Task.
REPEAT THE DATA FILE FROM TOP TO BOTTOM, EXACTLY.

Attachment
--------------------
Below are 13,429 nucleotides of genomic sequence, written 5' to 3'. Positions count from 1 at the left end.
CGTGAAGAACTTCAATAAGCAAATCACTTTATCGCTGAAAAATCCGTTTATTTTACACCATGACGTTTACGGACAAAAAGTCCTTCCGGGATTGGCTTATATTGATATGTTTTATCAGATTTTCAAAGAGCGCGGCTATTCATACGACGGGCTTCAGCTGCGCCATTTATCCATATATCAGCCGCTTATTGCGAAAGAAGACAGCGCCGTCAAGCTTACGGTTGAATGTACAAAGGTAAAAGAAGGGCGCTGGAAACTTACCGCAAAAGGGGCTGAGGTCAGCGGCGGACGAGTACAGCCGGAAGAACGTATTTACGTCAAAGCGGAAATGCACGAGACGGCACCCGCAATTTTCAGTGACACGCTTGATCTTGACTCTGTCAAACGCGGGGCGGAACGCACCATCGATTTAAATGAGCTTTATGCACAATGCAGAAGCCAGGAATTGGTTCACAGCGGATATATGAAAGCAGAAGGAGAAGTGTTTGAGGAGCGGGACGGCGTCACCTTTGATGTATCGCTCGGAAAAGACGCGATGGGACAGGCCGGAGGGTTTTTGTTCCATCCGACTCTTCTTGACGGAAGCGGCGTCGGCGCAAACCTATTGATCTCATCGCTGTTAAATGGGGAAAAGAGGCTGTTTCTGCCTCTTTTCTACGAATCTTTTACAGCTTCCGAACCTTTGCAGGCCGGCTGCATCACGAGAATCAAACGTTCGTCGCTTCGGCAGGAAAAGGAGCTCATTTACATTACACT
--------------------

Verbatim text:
Below are 13,429 nucleotides of genomic sequence, written 5' to 3'. Positions count from 1 at the left end.
CGTGAAGAACTTCAATAAGCAAATCACTTTATCGCTGAAAAATCCGTTTATTTTACACCATGACGTTTACGGACAAAAAGTCCTTCCGGGATTGGCTTATATTGATATGTTTTATCAGATTTTCAAAGAGCGCGGCTATTCATACGACGGGCTTCAGCTGCGCCATTTATCCATATATCAGCCGCTTATTGCGAAAGAAGACAGCGCCGTCAAGCTTACGGTTGAATGTACAAAGGTAAAAGAAGGGCGCTGGAAACTTACCGCAAAAGGGGCTGAGGTCAGCGGCGGACGAGTACAGCCGGAAGAACGTATTTACGTCAAAGCGGAAATGCACGAGACGGCACCCGCAATTTTCAGTGACACGCTTGATCTTGACTCTGTCAAACGCGGGGCGGAACGCACCATCGATTTAAATGAGCTTTATGCACAATGCAGAAGCCAGGAATTGGTTCACAGCGGATATATGAAAGCAGAAGGAGAAGTGTTTGAGGAGCGGGACGGCGTCACCTTTGATGTATCGCTCGGAAAAGACGCGATGGGACAGGCCGGAGGGTTTTTGTTCCATCCGACTCTTCTTGACGGAAGCGGCGTCGGCGCAAACCTATTGATCTCATCGCTGTTAAATGGGGAAAAGAGGCTGTTTCTGCCTCTTTTCTACGAATCTTTTACAGCTTCCGAACCTTTGCAGGCCGGCTGCATCACGAGAATCAAACGTTCGTCGCTTCGGCAGGAAAAGGAGCTCATTTACATTACACT